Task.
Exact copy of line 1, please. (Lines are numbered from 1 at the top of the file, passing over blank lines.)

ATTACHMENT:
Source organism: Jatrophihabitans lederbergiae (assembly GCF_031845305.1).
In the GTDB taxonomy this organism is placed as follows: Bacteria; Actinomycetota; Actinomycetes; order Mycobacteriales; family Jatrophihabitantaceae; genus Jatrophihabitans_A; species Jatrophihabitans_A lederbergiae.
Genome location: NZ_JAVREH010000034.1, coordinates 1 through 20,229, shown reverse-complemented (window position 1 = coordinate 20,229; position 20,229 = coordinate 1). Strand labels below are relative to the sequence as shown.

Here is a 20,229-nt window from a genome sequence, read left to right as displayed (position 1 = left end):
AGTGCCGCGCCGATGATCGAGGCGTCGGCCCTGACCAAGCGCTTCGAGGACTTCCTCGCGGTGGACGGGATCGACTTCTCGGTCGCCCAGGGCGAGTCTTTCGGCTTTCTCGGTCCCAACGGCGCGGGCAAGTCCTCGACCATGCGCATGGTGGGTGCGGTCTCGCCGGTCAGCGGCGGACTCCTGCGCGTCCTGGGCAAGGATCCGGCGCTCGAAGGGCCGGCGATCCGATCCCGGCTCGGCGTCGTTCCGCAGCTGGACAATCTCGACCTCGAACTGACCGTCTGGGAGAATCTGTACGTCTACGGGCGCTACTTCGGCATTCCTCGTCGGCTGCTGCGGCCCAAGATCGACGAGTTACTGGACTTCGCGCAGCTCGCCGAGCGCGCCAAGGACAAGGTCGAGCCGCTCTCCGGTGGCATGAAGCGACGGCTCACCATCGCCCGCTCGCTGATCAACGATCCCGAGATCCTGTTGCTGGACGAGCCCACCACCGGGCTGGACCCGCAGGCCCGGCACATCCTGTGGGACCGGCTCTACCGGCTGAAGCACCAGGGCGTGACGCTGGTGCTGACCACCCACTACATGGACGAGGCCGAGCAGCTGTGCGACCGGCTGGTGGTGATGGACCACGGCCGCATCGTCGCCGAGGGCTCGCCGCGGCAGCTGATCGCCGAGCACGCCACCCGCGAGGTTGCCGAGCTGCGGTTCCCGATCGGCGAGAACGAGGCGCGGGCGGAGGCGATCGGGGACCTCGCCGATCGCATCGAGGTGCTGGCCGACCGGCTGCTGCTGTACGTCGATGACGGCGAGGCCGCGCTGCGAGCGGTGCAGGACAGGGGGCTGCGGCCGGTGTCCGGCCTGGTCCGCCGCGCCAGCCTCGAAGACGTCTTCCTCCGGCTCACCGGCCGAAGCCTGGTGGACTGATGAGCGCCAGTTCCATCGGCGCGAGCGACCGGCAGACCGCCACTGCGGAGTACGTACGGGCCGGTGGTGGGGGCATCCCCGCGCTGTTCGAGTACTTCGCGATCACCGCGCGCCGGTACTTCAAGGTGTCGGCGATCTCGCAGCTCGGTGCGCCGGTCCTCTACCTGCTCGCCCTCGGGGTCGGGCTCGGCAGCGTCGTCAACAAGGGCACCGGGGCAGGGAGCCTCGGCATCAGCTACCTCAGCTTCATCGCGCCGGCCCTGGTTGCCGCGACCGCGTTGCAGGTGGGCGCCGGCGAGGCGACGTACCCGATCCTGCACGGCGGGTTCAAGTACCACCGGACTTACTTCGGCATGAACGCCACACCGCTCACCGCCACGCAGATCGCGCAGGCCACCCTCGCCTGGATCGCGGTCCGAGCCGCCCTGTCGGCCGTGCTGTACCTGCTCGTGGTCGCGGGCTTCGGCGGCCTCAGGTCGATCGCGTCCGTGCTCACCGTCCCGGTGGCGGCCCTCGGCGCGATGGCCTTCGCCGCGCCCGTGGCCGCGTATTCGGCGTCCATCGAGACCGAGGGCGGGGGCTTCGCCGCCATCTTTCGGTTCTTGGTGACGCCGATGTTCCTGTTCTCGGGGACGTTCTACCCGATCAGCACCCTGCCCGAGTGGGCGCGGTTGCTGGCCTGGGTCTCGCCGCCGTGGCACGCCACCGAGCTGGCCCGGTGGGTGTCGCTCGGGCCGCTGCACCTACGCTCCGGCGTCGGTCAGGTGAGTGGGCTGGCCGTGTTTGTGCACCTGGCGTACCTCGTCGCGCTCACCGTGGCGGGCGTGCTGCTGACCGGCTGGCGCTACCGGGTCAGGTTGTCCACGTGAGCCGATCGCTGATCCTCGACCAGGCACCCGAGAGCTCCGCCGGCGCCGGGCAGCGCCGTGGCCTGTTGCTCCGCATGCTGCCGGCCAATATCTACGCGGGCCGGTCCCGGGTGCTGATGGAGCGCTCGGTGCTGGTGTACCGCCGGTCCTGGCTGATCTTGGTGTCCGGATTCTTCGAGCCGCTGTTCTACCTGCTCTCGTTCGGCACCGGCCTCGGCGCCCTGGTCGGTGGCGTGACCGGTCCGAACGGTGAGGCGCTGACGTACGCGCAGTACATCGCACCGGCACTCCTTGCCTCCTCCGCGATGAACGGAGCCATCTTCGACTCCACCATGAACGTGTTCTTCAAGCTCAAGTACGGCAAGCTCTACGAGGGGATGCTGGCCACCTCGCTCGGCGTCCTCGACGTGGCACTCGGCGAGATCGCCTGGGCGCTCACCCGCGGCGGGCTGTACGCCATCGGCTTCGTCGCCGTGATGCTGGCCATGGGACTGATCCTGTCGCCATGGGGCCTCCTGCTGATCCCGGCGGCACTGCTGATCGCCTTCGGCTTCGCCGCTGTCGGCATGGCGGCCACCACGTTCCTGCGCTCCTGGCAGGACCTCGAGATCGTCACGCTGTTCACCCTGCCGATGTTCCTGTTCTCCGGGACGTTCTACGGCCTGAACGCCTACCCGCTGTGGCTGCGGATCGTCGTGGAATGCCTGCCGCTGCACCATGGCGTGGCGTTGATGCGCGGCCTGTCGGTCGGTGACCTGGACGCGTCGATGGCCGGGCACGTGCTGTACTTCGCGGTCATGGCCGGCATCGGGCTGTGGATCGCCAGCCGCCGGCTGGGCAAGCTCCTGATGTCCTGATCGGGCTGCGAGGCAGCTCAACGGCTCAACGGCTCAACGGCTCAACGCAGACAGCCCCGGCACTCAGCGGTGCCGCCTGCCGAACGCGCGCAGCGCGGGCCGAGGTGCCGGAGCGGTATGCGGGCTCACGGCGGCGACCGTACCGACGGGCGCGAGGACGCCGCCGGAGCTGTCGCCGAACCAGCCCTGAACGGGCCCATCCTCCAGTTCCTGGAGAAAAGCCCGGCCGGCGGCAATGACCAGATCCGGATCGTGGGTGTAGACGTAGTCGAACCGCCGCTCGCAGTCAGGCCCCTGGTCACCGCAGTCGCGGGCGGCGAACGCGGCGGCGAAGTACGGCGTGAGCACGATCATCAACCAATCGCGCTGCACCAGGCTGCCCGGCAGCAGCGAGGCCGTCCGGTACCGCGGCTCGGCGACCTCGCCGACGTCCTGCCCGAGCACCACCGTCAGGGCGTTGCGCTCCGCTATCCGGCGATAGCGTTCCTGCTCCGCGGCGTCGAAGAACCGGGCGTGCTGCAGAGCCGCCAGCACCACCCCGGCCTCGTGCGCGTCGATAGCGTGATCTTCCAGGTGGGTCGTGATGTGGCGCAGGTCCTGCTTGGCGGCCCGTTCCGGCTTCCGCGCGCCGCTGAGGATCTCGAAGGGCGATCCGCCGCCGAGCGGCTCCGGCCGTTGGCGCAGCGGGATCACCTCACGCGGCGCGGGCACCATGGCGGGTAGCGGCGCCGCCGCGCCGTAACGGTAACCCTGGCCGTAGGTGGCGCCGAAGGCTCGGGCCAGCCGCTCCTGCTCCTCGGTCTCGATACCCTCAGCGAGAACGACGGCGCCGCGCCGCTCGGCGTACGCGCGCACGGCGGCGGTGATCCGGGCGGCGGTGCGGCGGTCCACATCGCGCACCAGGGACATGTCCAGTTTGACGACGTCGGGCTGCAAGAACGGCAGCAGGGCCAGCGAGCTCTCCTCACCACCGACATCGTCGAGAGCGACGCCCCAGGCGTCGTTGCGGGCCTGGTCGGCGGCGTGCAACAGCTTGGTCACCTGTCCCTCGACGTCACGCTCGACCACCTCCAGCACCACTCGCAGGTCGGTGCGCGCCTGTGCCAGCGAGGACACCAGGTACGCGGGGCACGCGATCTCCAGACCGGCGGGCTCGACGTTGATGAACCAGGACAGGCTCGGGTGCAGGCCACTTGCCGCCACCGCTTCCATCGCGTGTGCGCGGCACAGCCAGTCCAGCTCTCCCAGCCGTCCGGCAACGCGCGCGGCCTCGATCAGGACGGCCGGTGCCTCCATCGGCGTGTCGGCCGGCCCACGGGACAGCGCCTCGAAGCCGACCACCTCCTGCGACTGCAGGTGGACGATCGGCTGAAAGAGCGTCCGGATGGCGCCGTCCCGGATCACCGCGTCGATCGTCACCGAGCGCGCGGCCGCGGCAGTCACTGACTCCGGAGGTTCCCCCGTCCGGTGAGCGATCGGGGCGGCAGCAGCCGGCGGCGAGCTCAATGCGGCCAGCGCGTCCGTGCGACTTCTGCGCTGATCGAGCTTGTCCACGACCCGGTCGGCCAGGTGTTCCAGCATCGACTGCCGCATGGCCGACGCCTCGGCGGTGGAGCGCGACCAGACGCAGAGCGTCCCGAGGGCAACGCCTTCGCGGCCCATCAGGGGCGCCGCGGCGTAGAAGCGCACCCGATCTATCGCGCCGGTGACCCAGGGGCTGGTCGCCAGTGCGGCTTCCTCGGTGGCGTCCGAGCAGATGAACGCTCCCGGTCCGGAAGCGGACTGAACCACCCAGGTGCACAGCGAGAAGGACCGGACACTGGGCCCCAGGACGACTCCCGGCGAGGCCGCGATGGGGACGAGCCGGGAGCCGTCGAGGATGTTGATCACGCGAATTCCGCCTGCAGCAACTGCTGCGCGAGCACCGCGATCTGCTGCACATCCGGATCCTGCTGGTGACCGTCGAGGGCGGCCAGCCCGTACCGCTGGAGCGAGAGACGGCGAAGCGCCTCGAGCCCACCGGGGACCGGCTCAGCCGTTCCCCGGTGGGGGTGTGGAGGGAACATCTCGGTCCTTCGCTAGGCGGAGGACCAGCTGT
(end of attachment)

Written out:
Source organism: Jatrophihabitans lederbergiae (assembly GCF_031845305.1).